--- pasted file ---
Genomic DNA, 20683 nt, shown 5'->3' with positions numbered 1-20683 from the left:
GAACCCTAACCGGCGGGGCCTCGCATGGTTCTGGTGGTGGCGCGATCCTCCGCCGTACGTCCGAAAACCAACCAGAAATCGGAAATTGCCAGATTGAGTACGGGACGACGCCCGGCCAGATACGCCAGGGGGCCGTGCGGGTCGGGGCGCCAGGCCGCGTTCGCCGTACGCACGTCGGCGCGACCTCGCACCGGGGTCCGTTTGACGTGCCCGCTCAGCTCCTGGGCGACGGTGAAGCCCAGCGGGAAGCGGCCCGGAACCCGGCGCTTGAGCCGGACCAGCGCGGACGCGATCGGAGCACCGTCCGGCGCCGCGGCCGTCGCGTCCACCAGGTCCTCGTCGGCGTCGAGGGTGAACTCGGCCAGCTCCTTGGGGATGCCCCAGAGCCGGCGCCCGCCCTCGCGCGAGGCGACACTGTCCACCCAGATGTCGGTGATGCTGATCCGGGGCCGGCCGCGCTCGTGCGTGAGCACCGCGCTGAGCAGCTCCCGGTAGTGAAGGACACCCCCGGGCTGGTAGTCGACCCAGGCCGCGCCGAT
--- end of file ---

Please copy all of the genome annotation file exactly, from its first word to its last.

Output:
Genomic DNA, 20683 nt, shown 5'->3' with positions numbered 1-20683 from the left:
GAACCCTAACCGGCGGGGCCTCGCATGGTTCTGGTGGTGGCGCGATCCTCCGCCGTACGTCCGAAAACCAACCAGAAATCGGAAATTGCCAGATTGAGTACGGGACGACGCCCGGCCAGATACGCCAGGGGGCCGTGCGGGTCGGGGCGCCAGGCCGCGTTCGCCGTACGCACGTCGGCGCGACCTCGCACCGGGGTCCGTTTGACGTGCCCGCTCAGCTCCTGGGCGACGGTGAAGCCCAGCGGGAAGCGGCCCGGAACCCGGCGCTTGAGCCGGACCAGCGCGGACGCGATCGGAGCACCGTCCGGCGCCGCGGCCGTCGCGTCCACCAGGTCCTCGTCGGCGTCGAGGGTGAACTCGGCCAGCTCCTTGGGGATGCCCCAGAGCCGGCGCCCGCCCTCGCGCGAGGCGACACTGTCCACCCAGATGTCGGTGATGCTGATCCGGGGCCGGCCGCGCTCGTGCGTGAGCACCGCGCTGAGCAGCTCCCGGTAGTGAAGGACACCCCCGGGCTGGTAGTCGACCCAGGCCGCGCCGAT